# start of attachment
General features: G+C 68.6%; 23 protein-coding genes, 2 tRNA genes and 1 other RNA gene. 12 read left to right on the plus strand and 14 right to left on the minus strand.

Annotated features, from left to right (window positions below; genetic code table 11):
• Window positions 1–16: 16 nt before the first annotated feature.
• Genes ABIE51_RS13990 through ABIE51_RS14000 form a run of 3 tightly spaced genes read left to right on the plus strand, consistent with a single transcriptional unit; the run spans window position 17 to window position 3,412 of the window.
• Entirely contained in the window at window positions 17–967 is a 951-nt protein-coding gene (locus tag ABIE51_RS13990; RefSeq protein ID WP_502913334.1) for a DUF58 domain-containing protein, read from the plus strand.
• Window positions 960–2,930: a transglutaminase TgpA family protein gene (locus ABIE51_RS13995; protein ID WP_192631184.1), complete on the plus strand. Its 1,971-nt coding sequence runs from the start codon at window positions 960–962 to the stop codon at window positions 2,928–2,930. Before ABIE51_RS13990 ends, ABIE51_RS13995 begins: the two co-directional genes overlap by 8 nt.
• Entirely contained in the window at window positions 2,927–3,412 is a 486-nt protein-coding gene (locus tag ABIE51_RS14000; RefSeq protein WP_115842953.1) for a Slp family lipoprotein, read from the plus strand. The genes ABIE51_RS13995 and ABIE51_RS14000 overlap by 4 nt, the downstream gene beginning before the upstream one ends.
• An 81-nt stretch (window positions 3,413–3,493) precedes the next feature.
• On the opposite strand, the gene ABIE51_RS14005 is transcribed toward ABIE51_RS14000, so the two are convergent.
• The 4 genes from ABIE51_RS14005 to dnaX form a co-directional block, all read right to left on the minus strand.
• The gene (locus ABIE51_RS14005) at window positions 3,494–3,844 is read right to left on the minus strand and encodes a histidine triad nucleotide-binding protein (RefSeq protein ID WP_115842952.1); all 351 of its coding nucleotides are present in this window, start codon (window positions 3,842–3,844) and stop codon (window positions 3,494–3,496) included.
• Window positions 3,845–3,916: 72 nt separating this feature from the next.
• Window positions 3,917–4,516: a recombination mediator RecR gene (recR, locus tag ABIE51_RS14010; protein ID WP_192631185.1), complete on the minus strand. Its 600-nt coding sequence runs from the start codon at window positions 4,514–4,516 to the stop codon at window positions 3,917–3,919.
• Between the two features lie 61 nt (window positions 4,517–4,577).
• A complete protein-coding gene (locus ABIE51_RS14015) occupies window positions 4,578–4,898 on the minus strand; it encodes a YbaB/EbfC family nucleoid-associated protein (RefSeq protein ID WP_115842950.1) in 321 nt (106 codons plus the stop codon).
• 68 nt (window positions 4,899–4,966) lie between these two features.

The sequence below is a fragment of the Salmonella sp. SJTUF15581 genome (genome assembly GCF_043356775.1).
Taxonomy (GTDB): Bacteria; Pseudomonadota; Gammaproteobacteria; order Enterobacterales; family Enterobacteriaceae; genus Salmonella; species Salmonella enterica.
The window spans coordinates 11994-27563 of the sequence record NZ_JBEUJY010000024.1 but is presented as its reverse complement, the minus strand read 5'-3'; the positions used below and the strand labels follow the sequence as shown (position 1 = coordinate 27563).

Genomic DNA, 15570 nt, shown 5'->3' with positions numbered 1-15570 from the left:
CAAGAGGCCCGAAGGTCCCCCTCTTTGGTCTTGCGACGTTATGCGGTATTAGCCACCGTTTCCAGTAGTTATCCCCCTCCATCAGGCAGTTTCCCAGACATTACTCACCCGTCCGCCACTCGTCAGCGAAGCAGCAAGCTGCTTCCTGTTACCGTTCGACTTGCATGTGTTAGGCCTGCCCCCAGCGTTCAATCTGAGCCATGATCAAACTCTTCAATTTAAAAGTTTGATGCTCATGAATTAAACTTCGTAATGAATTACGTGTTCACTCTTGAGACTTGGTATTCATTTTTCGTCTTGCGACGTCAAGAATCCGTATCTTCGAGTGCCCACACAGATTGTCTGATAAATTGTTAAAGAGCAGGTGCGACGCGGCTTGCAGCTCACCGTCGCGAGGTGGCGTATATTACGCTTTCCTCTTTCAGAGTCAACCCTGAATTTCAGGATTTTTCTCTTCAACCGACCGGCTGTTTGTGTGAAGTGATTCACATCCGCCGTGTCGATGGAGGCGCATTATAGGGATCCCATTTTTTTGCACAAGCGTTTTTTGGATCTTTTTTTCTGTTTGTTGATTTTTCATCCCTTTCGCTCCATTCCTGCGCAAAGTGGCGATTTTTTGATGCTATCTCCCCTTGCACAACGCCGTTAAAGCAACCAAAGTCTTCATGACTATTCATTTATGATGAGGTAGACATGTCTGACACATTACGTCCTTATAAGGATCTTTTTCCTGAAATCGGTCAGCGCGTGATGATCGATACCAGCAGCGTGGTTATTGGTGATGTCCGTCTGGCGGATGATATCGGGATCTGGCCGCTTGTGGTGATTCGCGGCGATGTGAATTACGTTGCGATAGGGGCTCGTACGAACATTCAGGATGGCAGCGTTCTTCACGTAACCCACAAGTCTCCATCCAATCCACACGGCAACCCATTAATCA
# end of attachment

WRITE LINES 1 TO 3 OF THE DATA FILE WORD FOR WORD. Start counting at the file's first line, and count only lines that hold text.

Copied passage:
General features: G+C 68.6%; 23 protein-coding genes, 2 tRNA genes and 1 other RNA gene. 12 read left to right on the plus strand and 14 right to left on the minus strand.

Annotated features, from left to right (window positions below; genetic code table 11):
• Window positions 1–16: 16 nt before the first annotated feature.